This fountain is located along the Avenue of Gleaming Gems, and the dark liquid in it is frigid and 'extremely salty'. This location is a popular meeting place for business contacts and young lovers, mostly thanks to a property known as 'The Dark Lady’s Miracle'.
My mind is going to dark places here. It must be the effect of the shadowfell on my brain.
 
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Dungeoneer

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We are continuing our exploration of the districts of the city of Gloomwrought. Next up is the waterfront district, AKA

**THE DROWNED QUARTER**

Situated south of the Dust Quarter, this district is about as different from it as it could be. Where as the Dust Quarter is deathly still and sepulchral, the docks are a bustling hive of activity. Gloomwrought’s raison d'être is its port, which is so packed with ships that "someone agile and brave could stride from one end of the dockyard to the other, leaping from deck to deck."

"Overhead, sailors of every race scurry through masts. Below, harborfolk (page 32) and other laborers nimbly move smaller boats among the larger vessels."
There are two main sections to the docks - the public wharves and those belonging to the noble houses. Mooring at a public wharf typically costs 25 gp, which is cheap, so there are sometimes arguments over who gets to drop anchor at the good spots (So why don’t they raise the price?! Supply and demand, people!).

Even the wharves themselves aren’t immune from the City of Midnight’s instability… Piers and docks can and do collapse into the water. They also rise out of it. When they do, there is a fight over who will control the new dock and collect its mooring fees.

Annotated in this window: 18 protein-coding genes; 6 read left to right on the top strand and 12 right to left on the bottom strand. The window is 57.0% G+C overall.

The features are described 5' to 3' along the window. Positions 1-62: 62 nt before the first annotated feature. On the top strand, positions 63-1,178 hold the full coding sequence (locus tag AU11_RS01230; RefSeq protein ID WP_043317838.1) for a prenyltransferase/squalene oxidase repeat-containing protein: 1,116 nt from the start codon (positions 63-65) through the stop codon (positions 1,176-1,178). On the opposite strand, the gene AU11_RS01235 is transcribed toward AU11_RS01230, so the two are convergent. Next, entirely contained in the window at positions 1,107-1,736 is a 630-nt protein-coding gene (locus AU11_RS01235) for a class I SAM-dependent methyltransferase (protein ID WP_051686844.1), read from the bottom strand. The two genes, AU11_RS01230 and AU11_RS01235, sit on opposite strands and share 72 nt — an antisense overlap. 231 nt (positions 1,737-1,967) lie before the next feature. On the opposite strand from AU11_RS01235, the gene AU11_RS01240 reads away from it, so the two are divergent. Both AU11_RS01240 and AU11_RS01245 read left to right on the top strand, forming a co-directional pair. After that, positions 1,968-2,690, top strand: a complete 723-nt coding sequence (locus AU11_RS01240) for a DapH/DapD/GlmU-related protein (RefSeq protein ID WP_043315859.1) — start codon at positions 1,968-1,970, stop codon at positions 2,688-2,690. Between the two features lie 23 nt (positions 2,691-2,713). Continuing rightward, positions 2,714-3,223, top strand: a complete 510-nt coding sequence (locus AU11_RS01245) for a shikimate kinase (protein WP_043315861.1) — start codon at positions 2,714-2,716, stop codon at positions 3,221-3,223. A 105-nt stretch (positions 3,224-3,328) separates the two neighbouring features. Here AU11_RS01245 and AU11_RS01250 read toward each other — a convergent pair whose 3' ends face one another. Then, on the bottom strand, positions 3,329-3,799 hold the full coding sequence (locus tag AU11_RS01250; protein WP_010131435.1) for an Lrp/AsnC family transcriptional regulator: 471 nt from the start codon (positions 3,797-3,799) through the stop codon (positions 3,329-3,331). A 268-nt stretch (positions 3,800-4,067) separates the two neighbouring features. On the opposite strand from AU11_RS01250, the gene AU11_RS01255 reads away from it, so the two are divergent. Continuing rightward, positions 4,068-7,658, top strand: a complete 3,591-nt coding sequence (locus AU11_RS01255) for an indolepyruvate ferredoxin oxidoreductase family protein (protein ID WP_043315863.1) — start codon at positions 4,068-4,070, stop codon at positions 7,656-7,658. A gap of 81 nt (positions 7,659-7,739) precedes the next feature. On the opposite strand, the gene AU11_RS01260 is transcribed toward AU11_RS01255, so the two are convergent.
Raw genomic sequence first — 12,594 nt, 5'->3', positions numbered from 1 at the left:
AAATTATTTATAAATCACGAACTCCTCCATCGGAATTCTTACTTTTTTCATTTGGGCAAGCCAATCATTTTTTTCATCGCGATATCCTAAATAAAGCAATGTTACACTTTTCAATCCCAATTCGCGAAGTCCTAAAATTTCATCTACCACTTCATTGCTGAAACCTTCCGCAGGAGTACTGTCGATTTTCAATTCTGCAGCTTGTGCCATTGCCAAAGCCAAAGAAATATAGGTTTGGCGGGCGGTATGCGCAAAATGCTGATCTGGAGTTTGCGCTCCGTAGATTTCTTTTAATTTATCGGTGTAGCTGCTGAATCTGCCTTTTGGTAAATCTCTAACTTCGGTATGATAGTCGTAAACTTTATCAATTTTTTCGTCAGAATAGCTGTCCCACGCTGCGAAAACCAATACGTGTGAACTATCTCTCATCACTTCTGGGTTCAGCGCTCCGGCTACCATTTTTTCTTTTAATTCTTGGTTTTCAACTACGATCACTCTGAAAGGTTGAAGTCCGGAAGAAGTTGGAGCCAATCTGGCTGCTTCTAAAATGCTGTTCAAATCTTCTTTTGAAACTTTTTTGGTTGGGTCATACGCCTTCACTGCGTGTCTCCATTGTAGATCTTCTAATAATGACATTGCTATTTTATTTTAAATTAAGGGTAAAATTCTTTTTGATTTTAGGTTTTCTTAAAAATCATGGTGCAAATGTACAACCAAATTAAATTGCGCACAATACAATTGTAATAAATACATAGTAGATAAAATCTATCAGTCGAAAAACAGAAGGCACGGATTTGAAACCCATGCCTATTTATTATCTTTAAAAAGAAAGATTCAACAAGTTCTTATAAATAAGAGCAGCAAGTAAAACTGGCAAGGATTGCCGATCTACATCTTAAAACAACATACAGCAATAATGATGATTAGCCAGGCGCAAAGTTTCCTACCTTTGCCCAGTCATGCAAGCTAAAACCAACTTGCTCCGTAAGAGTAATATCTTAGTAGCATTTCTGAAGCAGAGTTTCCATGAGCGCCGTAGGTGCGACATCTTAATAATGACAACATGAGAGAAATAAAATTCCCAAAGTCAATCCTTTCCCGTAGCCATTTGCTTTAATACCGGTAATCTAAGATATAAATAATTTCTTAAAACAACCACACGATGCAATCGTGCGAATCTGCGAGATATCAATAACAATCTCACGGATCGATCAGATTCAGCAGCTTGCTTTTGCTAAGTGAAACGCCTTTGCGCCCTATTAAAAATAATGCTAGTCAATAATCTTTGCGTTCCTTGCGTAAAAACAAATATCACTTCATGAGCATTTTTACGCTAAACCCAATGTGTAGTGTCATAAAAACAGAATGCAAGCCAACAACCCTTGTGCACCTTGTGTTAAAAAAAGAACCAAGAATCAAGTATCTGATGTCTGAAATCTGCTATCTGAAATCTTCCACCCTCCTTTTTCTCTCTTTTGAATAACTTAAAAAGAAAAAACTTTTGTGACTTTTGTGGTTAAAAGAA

The Noble Wharves, as usual, seem to escape these whimsical architectural rearrangements largely unscathed.

A sidebar called *First Impressions* notes that the Drowned Quarter is likely to be many players’ first glimpse of Gloomwrought, should they arrive by sea, and that it offers a good chance to highlight many of the city’s salient features, such as its factions and its mutability.

One thing not discussed here, or anywhere as far as I can tell, is where all these sailors and merchants are coming from. The Shadowfell doesn’t seem like it would be chock-a-block with friendly ports of call. Perhaps the sea offers passage to other planes? That seems intriguing and is even implied here, but you think they would have mentioned it earlier in the "How To Get To The Shadowfell" section.